Idaho Salmon/Steelhead Have Seen Better Daysby Michelle Sells
Boise States' The Arbiter, February 26, 2004
As a sportsman, I have been to Riggins and seen first-hand the people who have come to depend on sport fishing for a living. This is reason number one to save our salmon/steelhead. I have also been to Black Canyon and the site of Bell Rapids in Hagerman, where anadromous fish used to be. This reason is number two to save these fish. As a state, we cannot allow the steelhead and salmon to go the way of the sockeye. These fish are a part of our heritage, as well as a significant source of our revenue.
It is estimated that Idaho and northeast Oregon are responsible for nearly two thirds of the spawning/rearing habitat necessary to support the Columbia River Basin fish population. Earlier this year, the Bush administration proposed an additional $10 million dollars of funding be added to the $90 million already annually contributed to the Pacific Coast Salmon Recovery Fund. In the past, the dollars from this fund were only granted to the coastal states of Oregon, Washington, California and Alaska. Idaho is not a costal state, and because of that, did not qualify for funding. Now, however, that may change and Idaho could benefit from this money which has been used, for the most part, to improve habitat in the lower Columbia River. And while Idaho has many suitable rivers and streams, it does not have a high rate of returning fish (when compared to the number of fish Idaho produces each year).
Several of Idaho’s hatcheries are devoted to producing steelhead and Chinook salmon smolts. These hatcheries include the Pahsimeroi, Sawtooth, and Rapid Rivers. Tom Rogers, of the Idaho Department of Fish and Game, provided some round numbers of steelhead and Chinook salmon smolts produced by both state and Federal hatcheries. Idaho annually releases 7.8 to 8 million steelhead smolt and 10 million Chinook salmon.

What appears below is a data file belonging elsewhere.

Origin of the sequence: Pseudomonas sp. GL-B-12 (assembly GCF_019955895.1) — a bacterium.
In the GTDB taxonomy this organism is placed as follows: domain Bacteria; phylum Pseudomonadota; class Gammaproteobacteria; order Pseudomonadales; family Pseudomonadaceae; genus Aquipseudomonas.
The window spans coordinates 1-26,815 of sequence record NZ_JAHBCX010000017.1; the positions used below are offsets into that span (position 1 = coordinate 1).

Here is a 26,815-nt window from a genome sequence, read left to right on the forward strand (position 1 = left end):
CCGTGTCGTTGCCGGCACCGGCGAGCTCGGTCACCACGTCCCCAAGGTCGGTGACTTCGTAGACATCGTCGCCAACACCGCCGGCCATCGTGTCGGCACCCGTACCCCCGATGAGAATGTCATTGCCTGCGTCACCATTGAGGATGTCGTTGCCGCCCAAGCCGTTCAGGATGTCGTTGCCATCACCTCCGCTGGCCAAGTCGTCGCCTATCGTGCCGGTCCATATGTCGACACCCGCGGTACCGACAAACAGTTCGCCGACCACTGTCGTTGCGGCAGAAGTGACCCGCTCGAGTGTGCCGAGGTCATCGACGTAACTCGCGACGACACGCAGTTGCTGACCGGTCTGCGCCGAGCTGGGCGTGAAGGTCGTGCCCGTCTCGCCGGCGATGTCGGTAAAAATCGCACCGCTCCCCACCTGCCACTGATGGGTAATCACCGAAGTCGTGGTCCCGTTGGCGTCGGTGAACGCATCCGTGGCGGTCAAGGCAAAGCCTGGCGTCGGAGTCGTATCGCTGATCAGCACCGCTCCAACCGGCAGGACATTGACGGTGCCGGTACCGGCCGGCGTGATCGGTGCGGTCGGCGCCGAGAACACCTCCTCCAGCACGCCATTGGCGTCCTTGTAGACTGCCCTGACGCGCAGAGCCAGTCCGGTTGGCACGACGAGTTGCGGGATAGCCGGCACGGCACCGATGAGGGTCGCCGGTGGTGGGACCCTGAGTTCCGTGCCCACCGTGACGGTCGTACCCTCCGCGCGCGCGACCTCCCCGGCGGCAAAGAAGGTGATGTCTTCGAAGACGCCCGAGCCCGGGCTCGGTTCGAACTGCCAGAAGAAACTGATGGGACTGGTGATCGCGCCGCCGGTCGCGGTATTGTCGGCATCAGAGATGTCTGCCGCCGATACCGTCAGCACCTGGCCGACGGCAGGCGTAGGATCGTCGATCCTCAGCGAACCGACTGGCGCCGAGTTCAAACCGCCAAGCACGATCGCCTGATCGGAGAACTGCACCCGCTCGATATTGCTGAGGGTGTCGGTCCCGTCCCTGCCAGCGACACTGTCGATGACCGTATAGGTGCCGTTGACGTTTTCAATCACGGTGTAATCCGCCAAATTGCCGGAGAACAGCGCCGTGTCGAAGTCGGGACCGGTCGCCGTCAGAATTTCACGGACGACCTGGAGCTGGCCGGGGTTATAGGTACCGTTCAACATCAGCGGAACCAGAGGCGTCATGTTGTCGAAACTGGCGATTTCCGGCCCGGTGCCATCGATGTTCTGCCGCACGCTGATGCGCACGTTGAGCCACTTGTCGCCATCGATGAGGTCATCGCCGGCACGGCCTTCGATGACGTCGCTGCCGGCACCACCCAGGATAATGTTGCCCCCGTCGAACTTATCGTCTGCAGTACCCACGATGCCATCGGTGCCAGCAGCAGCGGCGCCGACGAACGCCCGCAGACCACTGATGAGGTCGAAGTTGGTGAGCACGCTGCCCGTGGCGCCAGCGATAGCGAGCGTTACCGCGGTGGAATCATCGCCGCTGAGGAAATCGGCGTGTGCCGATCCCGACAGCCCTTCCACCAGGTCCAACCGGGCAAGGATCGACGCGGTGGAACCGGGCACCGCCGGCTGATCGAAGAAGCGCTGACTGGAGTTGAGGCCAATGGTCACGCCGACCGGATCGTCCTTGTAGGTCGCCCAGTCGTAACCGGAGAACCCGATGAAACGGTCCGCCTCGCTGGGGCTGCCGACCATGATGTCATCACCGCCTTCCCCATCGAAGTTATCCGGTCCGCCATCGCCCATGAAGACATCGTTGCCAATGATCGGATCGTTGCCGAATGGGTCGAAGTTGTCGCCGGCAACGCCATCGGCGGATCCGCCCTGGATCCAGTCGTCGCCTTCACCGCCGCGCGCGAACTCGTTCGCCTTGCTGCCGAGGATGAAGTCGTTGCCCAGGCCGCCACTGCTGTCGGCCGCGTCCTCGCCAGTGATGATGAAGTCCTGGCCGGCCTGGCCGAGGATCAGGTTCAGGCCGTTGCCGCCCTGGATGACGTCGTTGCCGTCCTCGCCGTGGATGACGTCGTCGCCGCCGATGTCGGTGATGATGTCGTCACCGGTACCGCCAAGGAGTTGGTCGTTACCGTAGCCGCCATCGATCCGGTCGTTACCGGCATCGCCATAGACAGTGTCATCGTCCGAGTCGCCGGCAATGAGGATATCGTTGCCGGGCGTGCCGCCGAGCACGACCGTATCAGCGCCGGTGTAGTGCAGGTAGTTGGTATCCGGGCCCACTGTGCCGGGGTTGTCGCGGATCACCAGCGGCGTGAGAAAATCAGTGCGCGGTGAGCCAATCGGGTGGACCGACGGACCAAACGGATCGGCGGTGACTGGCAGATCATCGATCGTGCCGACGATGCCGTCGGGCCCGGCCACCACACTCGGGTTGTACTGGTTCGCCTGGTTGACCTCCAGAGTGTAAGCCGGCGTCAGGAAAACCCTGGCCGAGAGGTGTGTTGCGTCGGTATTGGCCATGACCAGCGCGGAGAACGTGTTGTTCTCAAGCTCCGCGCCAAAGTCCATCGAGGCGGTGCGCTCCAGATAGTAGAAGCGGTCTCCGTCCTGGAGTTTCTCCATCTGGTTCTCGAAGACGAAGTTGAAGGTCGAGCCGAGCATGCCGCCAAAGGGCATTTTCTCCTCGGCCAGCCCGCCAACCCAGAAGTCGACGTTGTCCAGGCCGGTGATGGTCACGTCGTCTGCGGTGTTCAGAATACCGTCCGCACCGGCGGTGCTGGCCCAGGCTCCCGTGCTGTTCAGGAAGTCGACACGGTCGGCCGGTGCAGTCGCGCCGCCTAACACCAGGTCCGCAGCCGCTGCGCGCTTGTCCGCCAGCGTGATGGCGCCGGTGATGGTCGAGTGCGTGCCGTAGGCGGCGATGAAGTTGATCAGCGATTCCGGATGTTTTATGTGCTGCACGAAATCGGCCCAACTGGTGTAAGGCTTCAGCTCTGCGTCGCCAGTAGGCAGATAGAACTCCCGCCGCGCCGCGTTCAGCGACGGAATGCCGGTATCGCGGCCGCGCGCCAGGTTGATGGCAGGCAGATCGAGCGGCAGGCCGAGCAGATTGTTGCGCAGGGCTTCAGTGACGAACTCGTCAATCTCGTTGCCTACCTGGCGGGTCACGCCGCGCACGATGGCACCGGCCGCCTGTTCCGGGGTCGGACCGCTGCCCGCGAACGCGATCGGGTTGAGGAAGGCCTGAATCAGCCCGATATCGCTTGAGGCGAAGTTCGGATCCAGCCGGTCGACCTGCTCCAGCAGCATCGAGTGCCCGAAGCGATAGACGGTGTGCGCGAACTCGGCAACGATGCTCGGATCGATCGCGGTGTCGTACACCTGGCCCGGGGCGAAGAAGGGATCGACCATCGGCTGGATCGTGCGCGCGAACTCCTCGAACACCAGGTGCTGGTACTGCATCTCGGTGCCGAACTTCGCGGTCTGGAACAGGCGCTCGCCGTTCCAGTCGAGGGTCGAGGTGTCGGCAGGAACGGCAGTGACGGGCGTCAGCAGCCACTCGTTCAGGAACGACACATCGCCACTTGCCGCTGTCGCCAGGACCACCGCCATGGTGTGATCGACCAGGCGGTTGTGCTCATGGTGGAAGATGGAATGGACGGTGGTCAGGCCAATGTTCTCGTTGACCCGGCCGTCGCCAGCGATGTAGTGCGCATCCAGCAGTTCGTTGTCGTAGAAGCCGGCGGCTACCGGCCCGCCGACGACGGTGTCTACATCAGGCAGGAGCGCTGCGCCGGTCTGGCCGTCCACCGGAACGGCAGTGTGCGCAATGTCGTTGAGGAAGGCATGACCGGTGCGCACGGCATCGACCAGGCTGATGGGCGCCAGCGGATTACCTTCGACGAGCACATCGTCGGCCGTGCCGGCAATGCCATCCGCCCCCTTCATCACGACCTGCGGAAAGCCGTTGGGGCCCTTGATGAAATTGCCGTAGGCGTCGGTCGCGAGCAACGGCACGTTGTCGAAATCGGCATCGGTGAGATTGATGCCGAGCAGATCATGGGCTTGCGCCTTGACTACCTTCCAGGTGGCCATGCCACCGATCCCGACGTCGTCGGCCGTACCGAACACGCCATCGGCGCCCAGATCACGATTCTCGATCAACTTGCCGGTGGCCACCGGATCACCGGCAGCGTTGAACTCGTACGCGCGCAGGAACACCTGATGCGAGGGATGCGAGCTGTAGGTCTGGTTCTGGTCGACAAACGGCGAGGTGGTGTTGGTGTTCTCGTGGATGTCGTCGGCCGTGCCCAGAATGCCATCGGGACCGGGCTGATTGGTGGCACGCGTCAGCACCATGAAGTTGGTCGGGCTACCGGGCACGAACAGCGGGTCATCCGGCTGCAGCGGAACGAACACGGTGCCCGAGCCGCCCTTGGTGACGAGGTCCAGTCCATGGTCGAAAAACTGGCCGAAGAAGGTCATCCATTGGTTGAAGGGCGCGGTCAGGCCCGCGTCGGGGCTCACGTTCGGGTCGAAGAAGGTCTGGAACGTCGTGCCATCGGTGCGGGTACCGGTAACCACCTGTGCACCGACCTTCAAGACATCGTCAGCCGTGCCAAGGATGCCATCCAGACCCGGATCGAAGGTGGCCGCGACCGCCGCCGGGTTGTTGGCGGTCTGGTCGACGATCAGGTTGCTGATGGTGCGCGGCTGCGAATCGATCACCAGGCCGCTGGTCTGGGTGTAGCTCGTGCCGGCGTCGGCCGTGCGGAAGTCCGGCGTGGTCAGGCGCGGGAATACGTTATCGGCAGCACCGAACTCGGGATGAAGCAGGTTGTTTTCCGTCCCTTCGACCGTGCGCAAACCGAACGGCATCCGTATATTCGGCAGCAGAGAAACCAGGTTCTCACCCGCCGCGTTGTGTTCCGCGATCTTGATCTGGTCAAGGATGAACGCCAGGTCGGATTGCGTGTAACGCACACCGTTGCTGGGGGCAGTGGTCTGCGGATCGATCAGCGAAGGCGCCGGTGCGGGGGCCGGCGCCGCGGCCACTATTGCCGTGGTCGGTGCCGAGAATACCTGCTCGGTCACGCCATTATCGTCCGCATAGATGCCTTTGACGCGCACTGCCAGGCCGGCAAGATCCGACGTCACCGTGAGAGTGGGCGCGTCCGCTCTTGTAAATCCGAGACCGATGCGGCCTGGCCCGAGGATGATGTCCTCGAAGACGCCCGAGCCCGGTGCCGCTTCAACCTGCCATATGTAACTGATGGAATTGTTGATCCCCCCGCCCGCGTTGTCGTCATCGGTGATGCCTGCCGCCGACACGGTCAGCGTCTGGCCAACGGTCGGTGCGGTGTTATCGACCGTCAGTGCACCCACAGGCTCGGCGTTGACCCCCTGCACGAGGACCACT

In the calendar year of 2003, approximately 98,000 adult hatchery and wild Chinook salmon were reported at Lower Granite Dam. In the same year, adult steelhead were reported to number about 177,000 at Lower Granite. Lower Granite Dams are the last of the dams that must be crossed before reaching Idaho waters.
The McCall hatchery’s focus is on producing Chinook salmon. This hatchery produces one million smolt a year and hope for an adult return of 8,000. This is dismal return of less than 1 percent. At this rate, it will be impossible to restore a healthy population to Idaho.
It is generally accepted that the dams are responsible for a great percentage of these low-return numbers. The IDFG fishing regulation manual itself says, “Construction of dams and reservoirs on the lower Snake and Columbia rivers has been the primary cause for the decline of Idaho’s wild salmon and steelhead. Dams and reservoirs have created unfavorable migration conditions, especially for smolts, the young salmon and steelhead going to the ocean” Smolts must pass these dams on their way to the ocean as well as navigate them as adults on their return journey.